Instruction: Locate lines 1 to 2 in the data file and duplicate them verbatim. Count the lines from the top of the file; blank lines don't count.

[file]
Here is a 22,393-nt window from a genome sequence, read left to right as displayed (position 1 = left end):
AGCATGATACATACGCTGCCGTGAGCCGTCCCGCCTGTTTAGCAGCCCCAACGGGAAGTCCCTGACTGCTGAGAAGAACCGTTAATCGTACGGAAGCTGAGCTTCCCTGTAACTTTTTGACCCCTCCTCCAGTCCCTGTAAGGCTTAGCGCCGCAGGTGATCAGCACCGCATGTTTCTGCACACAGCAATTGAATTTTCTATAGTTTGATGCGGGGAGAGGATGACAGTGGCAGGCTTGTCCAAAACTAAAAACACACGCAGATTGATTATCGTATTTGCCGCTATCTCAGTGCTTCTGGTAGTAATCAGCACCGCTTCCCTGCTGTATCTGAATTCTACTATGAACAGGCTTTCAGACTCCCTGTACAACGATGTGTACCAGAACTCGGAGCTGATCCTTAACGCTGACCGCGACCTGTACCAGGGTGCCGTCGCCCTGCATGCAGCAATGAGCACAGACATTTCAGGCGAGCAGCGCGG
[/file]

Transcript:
Here is a 22,393-nt window from a genome sequence, read left to right as displayed (position 1 = left end):
AGCATGATACATACGCTGCCGTGAGCCGTCCCGCCTGTTTAGCAGCCCCAACGGGAAGTCCCTGACTGCTGAGAAGAACCGTTAATCGTACGGAAGCTGAGCTTCCCTGTAACTTTTTGACCCCTCCTCCAGTCCCTGTAAGGCTTAGCGCCGCAGGTGATCAGCACCGCATGTTTCTGCACACAGCAATTGAATTTTCTATAGTTTGATGCGGGGAGAGGATGACAGTGGCAGGCTTGTCCAAAACTAAAAACACACGCAGATTGATTATCGTATTTGCCGCTATCTCAGTGCTTCTGGTAGTAATCAGCACCGCTTCCCTGCTGTATCTGAATTCTACTATGAACAGGCTTTCAGACTCCCTGTACAACGATGTGTACCAGAACTCGGAGCTGATCCTTAACGCTGACCGCGACCTGTACCAGGGTGCCGTCGCCCTGCATGCAGCAATGAGCACAGACATTTCAGGCGAGCAGCGCGG